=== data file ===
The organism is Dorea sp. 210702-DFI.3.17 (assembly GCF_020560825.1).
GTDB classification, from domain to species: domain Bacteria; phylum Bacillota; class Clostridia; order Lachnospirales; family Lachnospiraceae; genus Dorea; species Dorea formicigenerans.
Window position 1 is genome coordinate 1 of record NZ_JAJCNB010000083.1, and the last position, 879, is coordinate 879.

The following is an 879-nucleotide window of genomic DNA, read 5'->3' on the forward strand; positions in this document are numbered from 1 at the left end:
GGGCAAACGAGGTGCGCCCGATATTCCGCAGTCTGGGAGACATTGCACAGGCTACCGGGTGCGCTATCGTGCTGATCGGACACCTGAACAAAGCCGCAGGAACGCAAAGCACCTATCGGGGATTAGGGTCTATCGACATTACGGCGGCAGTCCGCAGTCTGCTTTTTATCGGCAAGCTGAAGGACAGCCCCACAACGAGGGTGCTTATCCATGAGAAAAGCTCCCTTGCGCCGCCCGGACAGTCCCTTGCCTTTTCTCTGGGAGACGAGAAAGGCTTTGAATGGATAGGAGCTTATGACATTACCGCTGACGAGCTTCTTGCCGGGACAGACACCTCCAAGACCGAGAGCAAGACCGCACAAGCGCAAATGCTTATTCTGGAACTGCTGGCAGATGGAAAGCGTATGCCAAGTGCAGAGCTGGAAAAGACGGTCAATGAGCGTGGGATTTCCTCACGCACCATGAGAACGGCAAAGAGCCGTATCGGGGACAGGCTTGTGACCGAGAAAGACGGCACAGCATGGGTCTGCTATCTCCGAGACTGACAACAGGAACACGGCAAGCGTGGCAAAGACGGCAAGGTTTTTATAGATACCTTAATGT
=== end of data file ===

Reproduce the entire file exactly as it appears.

The organism is Dorea sp. 210702-DFI.3.17 (assembly GCF_020560825.1).
GTDB classification, from domain to species: domain Bacteria; phylum Bacillota; class Clostridia; order Lachnospirales; family Lachnospiraceae; genus Dorea; species Dorea formicigenerans.
Window position 1 is genome coordinate 1 of record NZ_JAJCNB010000083.1, and the last position, 879, is coordinate 879.

The following is an 879-nucleotide window of genomic DNA, read 5'->3' on the forward strand; positions in this document are numbered from 1 at the left end:
GGGCAAACGAGGTGCGCCCGATATTCCGCAGTCTGGGAGACATTGCACAGGCTACCGGGTGCGCTATCGTGCTGATCGGACACCTGAACAAAGCCGCAGGAACGCAAAGCACCTATCGGGGATTAGGGTCTATCGACATTACGGCGGCAGTCCGCAGTCTGCTTTTTATCGGCAAGCTGAAGGACAGCCCCACAACGAGGGTGCTTATCCATGAGAAAAGCTCCCTTGCGCCGCCCGGACAGTCCCTTGCCTTTTCTCTGGGAGACGAGAAAGGCTTTGAATGGATAGGAGCTTATGACATTACCGCTGACGAGCTTCTTGCCGGGACAGACACCTCCAAGACCGAGAGCAAGACCGCACAAGCGCAAATGCTTATTCTGGAACTGCTGGCAGATGGAAAGCGTATGCCAAGTGCAGAGCTGGAAAAGACGGTCAATGAGCGTGGGATTTCCTCACGCACCATGAGAACGGCAAAGAGCCGTATCGGGGACAGGCTTGTGACCGAGAAAGACGGCACAGCATGGGTCTGCTATCTCCGAGACTGACAACAGGAACACGGCAAGCGTGGCAAAGACGGCAAGGTTTTTATAGATACCTTAATGT